BASF’s Empress Intrinsic brand fungicide received supplemental labeling, providing California growers with an effective drench fungicide for disease control and plant health. The supplemental labeling is for use on herbaceous and woody plants in greenhouse, nursery container and field production in California. Empress Intrinsic fungicide provides protection against the four major root and crown disease pathogens: fusarium, phytophthora, pythium and rhizoctonia. Research shows Intrinsic fungicides control the broadest range of ornamental diseases while improving plant resilience to quality and reducing stresses that commonly occur during commercial production, handling and transportation. “More and more growers across the country are discovering the benefits of Empress Intrinisic brand fungicide treatments at propagation for rooted plugs, cuttings and seedlings, and in drench applications on transplants during the production cycle to protect against the major root diseases,“ says Joe Lara, senior product manager for BASF ornamentals. “A BASF fungicide program utilizing Pageant Intrinsic and Empress Intrinsic […]

Read More
Green Mum Basket

April 21, 2015

Growers Face Dilemma In Managing Plant Growth

Whether you’re applying plant growth regulators, manually pinching plants or using automated trimming, the most important thing is to find the right balance.

Read More

April 20, 2015

Three Michigan State University On-Demand Webinars Offe…

The first rule of effective insect and disease control for vegetables is to take action to prevent problems before they occur. But in order to do that, you need to have an effective pest and disease management strategy in place that incorporates best practices to ensure a successful outcome. Michigan State University offers three pest and disease management on-demand webinars that will get you started and keep you on the right track.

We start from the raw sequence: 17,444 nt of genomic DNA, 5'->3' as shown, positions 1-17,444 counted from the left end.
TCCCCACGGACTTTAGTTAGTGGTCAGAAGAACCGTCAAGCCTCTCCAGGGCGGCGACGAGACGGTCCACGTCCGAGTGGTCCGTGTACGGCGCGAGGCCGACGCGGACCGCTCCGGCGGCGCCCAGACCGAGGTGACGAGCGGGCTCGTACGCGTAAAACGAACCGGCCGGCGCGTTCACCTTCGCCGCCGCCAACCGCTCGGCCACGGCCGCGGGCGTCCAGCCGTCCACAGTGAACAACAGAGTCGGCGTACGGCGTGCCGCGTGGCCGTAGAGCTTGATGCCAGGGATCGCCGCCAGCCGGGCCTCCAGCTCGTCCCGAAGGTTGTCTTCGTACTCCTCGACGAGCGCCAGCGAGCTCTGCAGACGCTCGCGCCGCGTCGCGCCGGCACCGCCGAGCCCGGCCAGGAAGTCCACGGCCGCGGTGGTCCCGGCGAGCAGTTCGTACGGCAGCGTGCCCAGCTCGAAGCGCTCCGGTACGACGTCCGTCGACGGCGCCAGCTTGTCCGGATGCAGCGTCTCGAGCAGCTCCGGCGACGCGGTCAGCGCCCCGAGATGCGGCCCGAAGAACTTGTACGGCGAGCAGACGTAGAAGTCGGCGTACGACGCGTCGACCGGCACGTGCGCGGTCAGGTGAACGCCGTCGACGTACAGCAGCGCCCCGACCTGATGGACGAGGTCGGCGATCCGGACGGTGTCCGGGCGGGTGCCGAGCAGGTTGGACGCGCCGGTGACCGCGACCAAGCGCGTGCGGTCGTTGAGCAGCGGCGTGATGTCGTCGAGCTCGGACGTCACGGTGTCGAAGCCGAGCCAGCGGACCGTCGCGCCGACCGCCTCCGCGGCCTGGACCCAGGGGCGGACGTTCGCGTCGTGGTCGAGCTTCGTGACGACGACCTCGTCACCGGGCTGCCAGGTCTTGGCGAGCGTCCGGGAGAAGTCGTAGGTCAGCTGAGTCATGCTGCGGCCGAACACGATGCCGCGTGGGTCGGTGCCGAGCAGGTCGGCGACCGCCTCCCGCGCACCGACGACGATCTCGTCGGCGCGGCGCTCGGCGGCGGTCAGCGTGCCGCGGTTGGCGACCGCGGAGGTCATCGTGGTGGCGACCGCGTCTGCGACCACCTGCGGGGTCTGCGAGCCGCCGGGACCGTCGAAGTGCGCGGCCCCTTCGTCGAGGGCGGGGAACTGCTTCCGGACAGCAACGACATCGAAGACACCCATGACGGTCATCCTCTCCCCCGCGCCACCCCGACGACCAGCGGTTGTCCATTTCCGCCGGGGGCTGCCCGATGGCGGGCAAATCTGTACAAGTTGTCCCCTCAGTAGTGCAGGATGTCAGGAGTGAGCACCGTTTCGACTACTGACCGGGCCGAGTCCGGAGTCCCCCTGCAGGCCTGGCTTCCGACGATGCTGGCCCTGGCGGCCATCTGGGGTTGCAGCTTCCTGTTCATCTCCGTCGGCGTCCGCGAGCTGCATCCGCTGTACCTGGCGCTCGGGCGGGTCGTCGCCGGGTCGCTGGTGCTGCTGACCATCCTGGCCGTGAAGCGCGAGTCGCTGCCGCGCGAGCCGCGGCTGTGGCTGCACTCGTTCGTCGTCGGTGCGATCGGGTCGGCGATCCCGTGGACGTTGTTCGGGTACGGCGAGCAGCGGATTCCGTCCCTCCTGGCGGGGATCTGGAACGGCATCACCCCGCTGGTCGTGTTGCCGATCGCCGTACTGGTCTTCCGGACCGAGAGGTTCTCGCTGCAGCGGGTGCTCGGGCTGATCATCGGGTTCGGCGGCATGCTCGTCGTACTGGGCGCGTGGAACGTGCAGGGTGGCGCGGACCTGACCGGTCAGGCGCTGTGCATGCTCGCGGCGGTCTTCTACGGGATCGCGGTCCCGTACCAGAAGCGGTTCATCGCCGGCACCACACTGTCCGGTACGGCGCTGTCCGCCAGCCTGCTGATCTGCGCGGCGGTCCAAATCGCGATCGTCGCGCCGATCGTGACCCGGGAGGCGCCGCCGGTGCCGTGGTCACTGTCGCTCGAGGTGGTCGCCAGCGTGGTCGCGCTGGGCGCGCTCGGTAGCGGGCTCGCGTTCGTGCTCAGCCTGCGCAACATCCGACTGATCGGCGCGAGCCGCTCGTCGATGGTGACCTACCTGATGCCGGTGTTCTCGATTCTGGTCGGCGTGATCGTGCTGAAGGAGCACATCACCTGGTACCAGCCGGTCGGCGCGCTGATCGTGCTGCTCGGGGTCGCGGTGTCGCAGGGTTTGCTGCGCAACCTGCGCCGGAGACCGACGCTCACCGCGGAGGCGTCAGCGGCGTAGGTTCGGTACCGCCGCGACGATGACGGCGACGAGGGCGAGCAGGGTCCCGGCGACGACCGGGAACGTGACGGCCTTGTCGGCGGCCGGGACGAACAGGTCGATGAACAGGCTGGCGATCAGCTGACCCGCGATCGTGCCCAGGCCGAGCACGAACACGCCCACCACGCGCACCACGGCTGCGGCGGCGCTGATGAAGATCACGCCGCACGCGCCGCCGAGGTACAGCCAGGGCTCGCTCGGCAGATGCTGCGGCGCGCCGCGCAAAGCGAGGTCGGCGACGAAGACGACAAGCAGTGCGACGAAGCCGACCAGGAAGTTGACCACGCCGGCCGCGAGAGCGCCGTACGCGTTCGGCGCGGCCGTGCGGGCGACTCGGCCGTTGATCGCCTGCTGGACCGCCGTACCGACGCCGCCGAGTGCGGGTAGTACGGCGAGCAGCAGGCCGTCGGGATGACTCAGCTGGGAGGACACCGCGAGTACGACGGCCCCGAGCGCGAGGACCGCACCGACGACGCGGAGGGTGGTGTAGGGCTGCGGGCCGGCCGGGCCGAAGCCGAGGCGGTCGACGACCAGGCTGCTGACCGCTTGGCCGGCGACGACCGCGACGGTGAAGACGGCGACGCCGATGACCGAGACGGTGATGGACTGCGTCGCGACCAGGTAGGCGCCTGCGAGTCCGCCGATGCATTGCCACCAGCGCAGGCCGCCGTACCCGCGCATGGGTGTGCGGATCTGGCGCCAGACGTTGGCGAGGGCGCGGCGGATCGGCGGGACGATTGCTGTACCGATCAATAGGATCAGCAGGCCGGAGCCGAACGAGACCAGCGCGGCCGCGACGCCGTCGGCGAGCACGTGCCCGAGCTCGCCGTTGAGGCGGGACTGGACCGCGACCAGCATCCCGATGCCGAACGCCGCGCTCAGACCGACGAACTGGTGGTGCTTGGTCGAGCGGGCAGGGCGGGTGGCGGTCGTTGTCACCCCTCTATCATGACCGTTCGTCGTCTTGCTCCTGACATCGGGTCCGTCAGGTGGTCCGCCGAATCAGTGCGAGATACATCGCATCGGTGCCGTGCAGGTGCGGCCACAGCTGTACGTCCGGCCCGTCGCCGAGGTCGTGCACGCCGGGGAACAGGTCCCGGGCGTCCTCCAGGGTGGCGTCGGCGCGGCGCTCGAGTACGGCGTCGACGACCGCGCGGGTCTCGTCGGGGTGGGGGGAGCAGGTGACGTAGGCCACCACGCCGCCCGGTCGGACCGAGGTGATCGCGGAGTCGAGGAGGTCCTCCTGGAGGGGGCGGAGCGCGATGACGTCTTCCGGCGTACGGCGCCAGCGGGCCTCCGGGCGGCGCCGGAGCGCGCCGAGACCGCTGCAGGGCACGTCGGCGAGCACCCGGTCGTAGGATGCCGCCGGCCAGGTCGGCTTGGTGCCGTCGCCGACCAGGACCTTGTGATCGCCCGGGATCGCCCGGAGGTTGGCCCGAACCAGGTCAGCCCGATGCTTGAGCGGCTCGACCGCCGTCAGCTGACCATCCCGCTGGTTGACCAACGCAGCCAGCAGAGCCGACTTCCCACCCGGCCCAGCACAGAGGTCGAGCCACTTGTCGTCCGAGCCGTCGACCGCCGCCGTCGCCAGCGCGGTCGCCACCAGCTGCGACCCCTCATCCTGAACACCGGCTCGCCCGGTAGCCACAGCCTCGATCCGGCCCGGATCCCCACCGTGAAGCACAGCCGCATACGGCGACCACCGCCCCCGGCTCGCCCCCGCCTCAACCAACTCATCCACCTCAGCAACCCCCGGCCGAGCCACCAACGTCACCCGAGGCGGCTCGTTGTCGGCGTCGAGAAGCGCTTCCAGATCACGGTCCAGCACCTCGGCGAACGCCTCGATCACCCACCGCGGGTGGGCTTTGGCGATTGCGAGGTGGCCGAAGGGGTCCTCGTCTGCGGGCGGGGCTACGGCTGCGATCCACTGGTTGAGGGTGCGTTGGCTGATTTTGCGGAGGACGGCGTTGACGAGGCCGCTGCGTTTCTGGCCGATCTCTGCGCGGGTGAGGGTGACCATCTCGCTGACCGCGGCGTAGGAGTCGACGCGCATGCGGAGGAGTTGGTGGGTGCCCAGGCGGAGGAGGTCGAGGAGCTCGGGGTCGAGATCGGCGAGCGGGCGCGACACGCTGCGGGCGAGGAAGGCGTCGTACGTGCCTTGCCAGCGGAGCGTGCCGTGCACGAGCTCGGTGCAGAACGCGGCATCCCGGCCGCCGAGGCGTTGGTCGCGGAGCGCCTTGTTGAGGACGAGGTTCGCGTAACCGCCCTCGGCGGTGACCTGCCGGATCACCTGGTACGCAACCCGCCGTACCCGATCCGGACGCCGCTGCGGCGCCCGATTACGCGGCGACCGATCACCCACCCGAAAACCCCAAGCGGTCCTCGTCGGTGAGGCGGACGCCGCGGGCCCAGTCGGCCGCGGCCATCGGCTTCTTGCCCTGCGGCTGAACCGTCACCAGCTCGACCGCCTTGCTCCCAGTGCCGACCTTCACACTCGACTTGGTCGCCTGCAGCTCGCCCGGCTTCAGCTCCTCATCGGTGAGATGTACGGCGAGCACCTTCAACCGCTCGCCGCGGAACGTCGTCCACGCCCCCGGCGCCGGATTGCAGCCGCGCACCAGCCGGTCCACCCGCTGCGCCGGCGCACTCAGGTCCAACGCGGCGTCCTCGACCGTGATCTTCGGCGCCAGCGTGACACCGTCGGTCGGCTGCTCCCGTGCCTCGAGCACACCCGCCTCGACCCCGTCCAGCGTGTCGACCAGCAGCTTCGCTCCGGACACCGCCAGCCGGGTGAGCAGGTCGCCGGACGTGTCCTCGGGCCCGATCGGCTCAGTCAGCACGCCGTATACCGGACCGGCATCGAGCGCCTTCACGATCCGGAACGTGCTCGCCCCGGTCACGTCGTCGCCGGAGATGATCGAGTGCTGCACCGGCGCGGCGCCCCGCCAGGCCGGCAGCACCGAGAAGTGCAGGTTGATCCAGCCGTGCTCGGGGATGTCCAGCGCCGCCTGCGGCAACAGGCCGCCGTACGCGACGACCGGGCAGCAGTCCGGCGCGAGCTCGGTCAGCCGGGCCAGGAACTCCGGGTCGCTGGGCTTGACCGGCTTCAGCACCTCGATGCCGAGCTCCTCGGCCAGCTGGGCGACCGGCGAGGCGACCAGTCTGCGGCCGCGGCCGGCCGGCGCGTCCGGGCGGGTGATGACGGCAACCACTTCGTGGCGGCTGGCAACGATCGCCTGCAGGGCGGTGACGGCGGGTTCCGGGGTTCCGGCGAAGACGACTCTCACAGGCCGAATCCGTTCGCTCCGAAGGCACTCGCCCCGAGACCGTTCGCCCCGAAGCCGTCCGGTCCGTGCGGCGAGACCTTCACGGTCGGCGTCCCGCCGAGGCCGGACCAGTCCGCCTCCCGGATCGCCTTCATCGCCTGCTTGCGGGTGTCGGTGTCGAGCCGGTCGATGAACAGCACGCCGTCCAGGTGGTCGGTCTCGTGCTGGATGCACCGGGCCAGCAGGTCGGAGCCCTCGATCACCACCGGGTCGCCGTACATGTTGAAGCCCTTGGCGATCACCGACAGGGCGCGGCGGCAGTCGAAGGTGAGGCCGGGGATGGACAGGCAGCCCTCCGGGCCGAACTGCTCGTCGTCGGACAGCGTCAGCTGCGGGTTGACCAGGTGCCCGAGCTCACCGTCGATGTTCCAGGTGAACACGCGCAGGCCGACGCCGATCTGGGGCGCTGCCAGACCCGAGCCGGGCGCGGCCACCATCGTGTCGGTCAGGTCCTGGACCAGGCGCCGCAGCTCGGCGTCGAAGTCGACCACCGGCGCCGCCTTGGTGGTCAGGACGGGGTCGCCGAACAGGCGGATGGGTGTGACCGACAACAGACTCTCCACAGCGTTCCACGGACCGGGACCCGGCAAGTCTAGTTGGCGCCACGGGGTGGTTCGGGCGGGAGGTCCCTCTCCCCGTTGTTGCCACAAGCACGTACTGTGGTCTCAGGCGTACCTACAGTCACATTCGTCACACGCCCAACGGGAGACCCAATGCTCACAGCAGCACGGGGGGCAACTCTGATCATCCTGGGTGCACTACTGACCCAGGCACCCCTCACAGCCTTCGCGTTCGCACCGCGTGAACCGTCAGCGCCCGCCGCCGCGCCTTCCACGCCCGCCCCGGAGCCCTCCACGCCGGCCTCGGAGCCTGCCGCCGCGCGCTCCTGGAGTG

Read More

April 15, 2015

BASF’s Pageant Intrinsic Fungicide Registration A…

The state of California has approved the supplemental label registration of Pageant Intrinsic brand fungicide for disease control in the commercial production of greenhouse-grown tomatoes and tomato transplants for the home consumer market.

Read More
Egg card used for insect control in Parkway Garden’s retail area.

April 13, 2015

Biocontrols Use Requires Commitment

For some companies, a switch to biocontrols is an easy decision to make. Parkway Gardens of Ontario, Canada, began using biocontrols nine years ago after Erik Jacobsen, the company’s owner, wanted to expose Parkway, its customers and the environment to fewer pesticide products. “Many pesticides were increasingly ineffective, and in Canada, new product registration moves with glacial slowness,” Jacobsen says. “The labor cost of applying pesticides is much greater than using biocontrols.” In addition, it was also an opportunity to market the company’s eco-friendliness to a younger demographic, he says. In a Q & A with Greenhouse Grower, Jacobsen explains what biocontrols and methods have proved effective for Parkway Gardens Greenhouse Grower: In what types of greenhouse structures are you using biocontrols? Erik Jacobsen: Our greenhouses are all poly covered. About half the range is a Westbrook 14-foot at peak gutter-connected block, and the remaining half a mix of quonset-style […]